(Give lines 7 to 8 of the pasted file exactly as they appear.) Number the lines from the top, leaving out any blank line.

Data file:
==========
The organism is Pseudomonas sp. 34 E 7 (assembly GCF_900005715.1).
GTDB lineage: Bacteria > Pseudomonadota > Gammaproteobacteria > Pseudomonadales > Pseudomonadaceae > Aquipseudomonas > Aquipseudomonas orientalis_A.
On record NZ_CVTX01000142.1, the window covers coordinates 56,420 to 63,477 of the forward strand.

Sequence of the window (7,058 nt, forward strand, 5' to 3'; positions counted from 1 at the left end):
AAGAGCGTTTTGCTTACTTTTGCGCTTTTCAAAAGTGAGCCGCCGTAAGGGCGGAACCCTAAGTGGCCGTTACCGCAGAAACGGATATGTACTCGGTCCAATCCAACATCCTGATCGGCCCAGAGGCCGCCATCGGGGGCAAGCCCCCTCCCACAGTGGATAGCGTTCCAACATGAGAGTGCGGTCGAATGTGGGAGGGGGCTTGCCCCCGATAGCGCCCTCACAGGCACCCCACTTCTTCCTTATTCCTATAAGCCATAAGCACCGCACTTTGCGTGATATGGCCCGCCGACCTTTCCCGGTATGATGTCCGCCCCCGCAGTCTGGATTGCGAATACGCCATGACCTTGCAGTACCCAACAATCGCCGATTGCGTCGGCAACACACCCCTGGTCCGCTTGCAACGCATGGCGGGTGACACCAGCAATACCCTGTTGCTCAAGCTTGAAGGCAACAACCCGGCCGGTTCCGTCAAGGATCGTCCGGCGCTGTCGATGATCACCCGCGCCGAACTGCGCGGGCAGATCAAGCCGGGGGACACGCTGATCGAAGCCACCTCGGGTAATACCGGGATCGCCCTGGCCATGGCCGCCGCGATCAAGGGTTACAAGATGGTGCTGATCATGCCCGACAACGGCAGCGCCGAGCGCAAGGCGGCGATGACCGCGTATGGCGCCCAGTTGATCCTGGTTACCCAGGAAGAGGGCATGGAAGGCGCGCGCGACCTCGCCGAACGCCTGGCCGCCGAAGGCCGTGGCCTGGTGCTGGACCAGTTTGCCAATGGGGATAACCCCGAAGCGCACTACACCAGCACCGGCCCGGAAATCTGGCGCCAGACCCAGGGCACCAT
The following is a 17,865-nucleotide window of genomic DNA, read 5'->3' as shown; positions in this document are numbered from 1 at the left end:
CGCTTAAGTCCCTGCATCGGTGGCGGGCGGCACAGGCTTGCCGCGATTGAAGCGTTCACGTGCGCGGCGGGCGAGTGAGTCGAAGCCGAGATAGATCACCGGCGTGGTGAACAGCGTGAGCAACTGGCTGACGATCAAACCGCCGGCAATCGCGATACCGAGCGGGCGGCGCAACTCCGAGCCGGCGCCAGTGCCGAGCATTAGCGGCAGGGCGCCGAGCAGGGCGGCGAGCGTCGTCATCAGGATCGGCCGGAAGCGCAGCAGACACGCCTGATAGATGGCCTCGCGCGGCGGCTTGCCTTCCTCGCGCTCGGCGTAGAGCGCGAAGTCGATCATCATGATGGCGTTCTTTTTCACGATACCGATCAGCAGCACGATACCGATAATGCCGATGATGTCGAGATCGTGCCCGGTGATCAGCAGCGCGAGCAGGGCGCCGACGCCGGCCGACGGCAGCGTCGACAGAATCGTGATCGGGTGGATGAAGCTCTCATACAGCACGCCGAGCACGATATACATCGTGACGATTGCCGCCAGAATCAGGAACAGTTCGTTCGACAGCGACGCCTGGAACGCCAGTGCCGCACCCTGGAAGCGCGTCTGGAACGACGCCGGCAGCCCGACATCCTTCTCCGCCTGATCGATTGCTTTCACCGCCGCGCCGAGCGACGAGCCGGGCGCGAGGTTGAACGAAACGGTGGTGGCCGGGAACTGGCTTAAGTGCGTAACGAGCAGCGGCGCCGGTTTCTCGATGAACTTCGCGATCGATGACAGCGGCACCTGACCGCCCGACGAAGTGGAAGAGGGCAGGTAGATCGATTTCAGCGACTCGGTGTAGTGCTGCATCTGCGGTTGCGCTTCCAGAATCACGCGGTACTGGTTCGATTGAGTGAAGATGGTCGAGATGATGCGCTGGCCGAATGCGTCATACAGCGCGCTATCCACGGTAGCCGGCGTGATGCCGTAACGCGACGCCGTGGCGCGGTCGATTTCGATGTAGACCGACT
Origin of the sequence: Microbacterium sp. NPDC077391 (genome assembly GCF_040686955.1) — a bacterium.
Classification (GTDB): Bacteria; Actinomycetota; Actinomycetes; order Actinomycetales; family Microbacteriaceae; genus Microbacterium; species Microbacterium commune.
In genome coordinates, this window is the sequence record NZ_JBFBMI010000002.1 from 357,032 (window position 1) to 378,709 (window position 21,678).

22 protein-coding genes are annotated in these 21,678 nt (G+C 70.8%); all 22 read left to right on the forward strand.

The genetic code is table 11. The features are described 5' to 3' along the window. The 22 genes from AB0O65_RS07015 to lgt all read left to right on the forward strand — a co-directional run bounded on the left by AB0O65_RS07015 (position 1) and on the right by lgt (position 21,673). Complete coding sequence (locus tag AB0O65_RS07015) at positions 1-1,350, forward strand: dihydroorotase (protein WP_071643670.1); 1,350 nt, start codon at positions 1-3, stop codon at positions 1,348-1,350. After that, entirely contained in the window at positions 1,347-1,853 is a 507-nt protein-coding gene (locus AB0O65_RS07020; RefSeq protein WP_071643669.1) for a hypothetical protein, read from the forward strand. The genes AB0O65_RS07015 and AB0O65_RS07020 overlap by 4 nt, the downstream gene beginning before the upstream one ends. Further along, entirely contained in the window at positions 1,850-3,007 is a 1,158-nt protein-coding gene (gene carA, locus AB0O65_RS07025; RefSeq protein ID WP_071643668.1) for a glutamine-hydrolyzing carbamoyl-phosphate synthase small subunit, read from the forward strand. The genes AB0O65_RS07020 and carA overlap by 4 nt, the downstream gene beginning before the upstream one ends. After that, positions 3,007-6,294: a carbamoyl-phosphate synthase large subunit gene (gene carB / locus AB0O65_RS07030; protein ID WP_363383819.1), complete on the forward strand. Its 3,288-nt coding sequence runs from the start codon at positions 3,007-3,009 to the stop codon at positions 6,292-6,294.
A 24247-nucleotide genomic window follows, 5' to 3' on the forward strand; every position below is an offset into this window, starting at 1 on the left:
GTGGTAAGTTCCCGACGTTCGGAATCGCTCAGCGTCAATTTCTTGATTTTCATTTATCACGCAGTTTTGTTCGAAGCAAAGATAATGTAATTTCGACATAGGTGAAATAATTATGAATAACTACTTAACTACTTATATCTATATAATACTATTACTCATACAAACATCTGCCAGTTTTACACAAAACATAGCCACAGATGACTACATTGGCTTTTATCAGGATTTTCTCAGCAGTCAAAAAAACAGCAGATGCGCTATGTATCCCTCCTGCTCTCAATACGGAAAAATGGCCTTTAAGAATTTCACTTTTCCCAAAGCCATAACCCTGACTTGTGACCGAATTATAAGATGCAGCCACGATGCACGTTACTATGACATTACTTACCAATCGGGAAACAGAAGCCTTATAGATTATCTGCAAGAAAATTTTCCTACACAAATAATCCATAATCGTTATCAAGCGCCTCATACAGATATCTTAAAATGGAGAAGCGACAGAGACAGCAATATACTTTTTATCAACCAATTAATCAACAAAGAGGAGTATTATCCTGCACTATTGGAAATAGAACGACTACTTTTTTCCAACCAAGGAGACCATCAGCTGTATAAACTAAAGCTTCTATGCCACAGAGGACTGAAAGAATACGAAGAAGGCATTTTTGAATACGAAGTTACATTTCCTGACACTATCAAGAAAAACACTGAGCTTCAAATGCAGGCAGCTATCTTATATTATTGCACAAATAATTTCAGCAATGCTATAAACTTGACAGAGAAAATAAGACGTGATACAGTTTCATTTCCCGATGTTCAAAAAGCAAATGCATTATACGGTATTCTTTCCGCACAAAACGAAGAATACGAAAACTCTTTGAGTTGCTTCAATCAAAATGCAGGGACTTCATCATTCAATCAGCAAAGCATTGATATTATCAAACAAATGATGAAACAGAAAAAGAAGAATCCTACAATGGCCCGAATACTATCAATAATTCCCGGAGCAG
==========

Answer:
CGCTTAAGTCCCTGCATCGGTGGCGGGCGGCACAGGCTTGCCGCGATTGAAGCGTTCACGTGCGCGGCGGGCGAGTGAGTCGAAGCCGAGATAGATCACCGGCGTGGTGAACAGCGTGAGCAACTGGCTGACGATCAAACCGCCGGCAATCGCGATACCGAGCGGGCGGCGCAACTCCGAGCCGGCGCCAGTGCCGAGCATTAGCGGCAGGGCGCCGAGCAGGGCGGCGAGCGTCGTCATCAGGATCGGCCGGAAGCGCAGCAGACACGCCTGATAGATGGCCTCGCGCGGCGGCTTGCCTTCCTCGCGCTCGGCGTAGAGCGCGAAGTCGATCATCATGATGGCGTTCTTTTTCACGATACCGATCAGCAGCACGATACCGATAATGCCGATGATGTCGAGATCGTGCCCGGTGATCAGCAGCGCGAGCAGGGCGCCGACGCCGGCCGACGGCAGCGTCGACAGAATCGTGATCGGGTGGATGAAGCTCTCATACAGCACGCCGAGCACGATATACATCGTGACGATTGCCGCCAGAATCAGGAACAGTTCGTTCGACAGCGACGCCTGGAACGCCAGTGCCGCACCCTGGAAGCGCGTCTGGAACGACGCCGGCAGCCCGACATCCTTCTCCGCCTGATCGATTGCTTTCACCGCCGCGCCGAGCGACGAGCCGGGCGCGAGGTTGAACGAAACGGTGGTGGCCGGGAACTGGCTTAAGTGCGTAACGAGCAGCGGCGCCGGTTTCTCGATGAACTTCGCGATCGATGACAGCGGCACCTGACCGCCCGACGAAGTGGAAGAGGGCAGGTAGATCGATTTCAGCGACTCGGTGTAGTGCTGCATCTGCGGTTGCGCTTCCAGAATCACGCGGTACTGGTTCGATTGAGTGAAGATGGTCGAGATGATGCGCTGGCCGAATGCGTCATACAGCGCGCTATCCACGGTAGCCGGCGTGATGCCGTAACGCGACGCCGTGGCGCGGTCGATTTCGATGTAGACCGACT
Origin of the sequence: Microbacterium sp. NPDC077391 (genome assembly GCF_040686955.1) — a bacterium.